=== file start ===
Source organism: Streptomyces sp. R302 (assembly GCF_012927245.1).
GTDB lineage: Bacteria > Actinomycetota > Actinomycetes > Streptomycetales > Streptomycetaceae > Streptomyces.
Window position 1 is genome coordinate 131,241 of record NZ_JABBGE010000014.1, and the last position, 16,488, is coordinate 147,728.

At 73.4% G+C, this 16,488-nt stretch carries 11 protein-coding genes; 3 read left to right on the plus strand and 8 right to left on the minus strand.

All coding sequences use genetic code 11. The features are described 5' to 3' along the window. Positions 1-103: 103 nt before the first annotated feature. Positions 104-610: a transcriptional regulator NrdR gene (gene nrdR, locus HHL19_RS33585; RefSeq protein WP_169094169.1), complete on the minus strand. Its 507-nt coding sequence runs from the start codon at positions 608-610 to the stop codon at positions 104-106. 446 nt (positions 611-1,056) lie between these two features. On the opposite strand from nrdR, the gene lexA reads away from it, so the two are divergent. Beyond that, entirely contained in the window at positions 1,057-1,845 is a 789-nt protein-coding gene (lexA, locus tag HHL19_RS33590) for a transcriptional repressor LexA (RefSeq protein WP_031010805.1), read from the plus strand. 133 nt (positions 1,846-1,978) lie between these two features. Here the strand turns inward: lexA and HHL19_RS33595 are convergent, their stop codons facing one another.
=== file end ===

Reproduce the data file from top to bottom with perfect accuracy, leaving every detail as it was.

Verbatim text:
Source organism: Streptomyces sp. R302 (assembly GCF_012927245.1).
GTDB lineage: Bacteria > Actinomycetota > Actinomycetes > Streptomycetales > Streptomycetaceae > Streptomyces.
Window position 1 is genome coordinate 131,241 of record NZ_JABBGE010000014.1, and the last position, 16,488, is coordinate 147,728.

At 73.4% G+C, this 16,488-nt stretch carries 11 protein-coding genes; 3 read left to right on the plus strand and 8 right to left on the minus strand.

All coding sequences use genetic code 11. The features are described 5' to 3' along the window. Positions 1-103: 103 nt before the first annotated feature. Positions 104-610: a transcriptional regulator NrdR gene (gene nrdR, locus HHL19_RS33585; RefSeq protein WP_169094169.1), complete on the minus strand. Its 507-nt coding sequence runs from the start codon at positions 608-610 to the stop codon at positions 104-106. 446 nt (positions 611-1,056) lie between these two features. On the opposite strand from nrdR, the gene lexA reads away from it, so the two are divergent. Beyond that, entirely contained in the window at positions 1,057-1,845 is a 789-nt protein-coding gene (lexA, locus tag HHL19_RS33590) for a transcriptional repressor LexA (RefSeq protein WP_031010805.1), read from the plus strand. 133 nt (positions 1,846-1,978) lie between these two features. Here the strand turns inward: lexA and HHL19_RS33595 are convergent, their stop codons facing one another.